Locke's China ties no guarantee of easy ride

Source:Global Times Published: 2011-3-10 8:29:00

By Dinggang

The White House Tuesday confirmed with the Global Times that Gary Faye Locke had been nominated by US President Barack Obama as the US ambassador to China.

From the perspective of the development of Sino-US relations, it is a step forward that a Chinese-American is nominated as the US ambassador to China.

It is still uncertain whether Locke can eventually become the ambassador. Even being nominated, he will still need to go through a strict vetting process by Washington politicians. However, in the past, it was unlikely for Chinese-American to become ambassadors. Even American "China hands" had little chance to be nominated.

I saw something interesting while working in the US a decade ago. At that time, the US media divided experts and officials engaged in the work and research of the Sino-US relations into hawks and doves. However, those described as doves by the media denied being such and some even denied such a division existed, while the hawks didn't mind being described as such and they were happy to express their views directly.

Now, such division had subsided and the hawks don't seem to have as much momentum, although from time to time they surge.

Overall, the atmosphere of Sino-US relations is changing, but the magnitude of the a change is not enough, compared with the importance of the relationship between the two countries.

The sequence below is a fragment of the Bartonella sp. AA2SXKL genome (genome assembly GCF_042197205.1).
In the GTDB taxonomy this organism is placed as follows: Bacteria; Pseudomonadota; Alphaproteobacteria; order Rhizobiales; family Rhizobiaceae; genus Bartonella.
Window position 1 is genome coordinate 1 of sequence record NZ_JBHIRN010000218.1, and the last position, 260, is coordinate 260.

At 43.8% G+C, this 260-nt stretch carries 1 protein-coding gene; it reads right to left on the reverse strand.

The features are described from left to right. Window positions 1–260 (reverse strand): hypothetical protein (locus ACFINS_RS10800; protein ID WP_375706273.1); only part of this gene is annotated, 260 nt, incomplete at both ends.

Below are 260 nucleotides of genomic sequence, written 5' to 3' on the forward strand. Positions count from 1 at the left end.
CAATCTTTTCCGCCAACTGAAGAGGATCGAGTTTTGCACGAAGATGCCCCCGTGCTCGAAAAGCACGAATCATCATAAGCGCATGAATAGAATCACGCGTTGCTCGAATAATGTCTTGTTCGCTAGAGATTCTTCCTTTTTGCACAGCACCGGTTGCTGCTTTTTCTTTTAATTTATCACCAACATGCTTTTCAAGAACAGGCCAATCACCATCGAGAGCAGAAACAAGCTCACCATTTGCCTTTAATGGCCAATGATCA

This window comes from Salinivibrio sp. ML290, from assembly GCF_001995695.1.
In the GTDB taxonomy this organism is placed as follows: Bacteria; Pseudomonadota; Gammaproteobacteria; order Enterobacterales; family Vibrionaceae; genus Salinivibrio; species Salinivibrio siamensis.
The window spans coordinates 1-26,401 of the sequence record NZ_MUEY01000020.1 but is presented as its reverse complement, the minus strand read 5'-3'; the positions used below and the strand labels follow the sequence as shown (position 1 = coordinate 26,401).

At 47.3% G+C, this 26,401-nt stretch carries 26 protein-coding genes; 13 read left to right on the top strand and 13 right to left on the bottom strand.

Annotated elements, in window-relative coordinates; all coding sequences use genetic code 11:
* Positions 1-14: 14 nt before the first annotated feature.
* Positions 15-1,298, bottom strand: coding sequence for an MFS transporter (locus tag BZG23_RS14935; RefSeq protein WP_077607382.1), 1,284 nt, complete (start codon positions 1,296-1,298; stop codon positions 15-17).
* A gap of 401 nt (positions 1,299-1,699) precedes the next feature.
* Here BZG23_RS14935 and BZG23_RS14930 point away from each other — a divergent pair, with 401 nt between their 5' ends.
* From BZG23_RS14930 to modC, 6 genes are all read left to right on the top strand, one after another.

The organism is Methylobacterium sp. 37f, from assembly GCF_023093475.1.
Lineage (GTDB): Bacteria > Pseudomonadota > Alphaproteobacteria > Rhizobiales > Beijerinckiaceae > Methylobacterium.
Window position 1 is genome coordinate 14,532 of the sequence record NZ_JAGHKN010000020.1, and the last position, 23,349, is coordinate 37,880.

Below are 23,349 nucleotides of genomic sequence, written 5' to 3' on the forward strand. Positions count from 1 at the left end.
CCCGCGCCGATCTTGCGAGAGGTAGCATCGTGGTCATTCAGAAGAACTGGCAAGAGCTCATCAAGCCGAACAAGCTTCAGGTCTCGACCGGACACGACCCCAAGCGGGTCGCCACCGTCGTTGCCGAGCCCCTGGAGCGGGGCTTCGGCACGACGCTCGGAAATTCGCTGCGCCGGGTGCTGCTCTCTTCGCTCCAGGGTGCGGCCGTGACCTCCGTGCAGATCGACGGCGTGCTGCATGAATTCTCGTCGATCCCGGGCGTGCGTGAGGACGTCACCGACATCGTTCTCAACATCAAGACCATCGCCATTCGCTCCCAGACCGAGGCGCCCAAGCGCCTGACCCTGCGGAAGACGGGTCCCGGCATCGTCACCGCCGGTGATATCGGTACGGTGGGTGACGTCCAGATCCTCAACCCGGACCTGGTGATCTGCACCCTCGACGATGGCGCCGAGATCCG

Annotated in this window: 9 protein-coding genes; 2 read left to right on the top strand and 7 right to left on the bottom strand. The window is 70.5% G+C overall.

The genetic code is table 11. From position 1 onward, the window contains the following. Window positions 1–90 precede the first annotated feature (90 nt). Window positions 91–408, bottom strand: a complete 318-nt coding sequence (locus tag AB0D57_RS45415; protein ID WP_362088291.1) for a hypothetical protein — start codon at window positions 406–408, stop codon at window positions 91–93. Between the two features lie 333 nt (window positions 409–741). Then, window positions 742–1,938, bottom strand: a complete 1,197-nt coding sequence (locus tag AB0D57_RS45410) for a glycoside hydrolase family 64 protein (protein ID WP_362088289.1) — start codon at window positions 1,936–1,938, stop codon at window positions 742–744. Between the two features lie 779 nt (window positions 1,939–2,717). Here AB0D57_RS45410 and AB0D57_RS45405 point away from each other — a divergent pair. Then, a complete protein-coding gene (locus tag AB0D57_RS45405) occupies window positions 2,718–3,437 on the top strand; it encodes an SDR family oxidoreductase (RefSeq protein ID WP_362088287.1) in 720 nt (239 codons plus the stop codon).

So we should monitor Locke's nomination and appointment closely.

A Chinese-American ambassador will not necessarily be friendly to China, but with the knowledge of Chinese traditions and methods in dealing with problems, he can recognize subtle cultural cues and have a better understanding of the operation of Chinese policies. It helps mutual communication.

Sino-US relations are the most complex bilateral relationship in the world and the most consequential parts of US foreign relations.

The US needs more "China hands" to deal with the global, multilateral and bilateral affairs. It is the same case in China. Today both the US and China urgently need people who can listen to, read and see through each other to make plans and have communications.


If American "China hands," such as Locke, David Lampton or Kenneth Lieberthal become ambassadors to China, and Wang Jisi, Yuan Ming or other Chinese experts on the US become Chinese ambassadors to the US, can the two sides have fewer misjudgments?

Neither Washington nor Beijing is short of such talent. Currently the key is whether more opportunities, more important positions and an atmosphere that allows them speak their minds can be provided.

From the Washington side, even China hands have to consider the picky politicians in Washington. Therefore, people with more understanding of China can be tougher at critical moments.

In such an atmosphere, the innovative consciousness in Sino-US relations might be aborted and even some more sensible and long-term policies and strategic recommendations could fail to go forward.

If Locke is really nominated, it will undoubtedly be a significant change. But whether he can become the ambassador to China, and how much he can promote Sino-US mutual trust at this position will depend on the change in the atmosphere in Washington.

The author is a senior editor with the People's Daily. dinggang@globaltimes.com.cn

Posted in: Viewpoint

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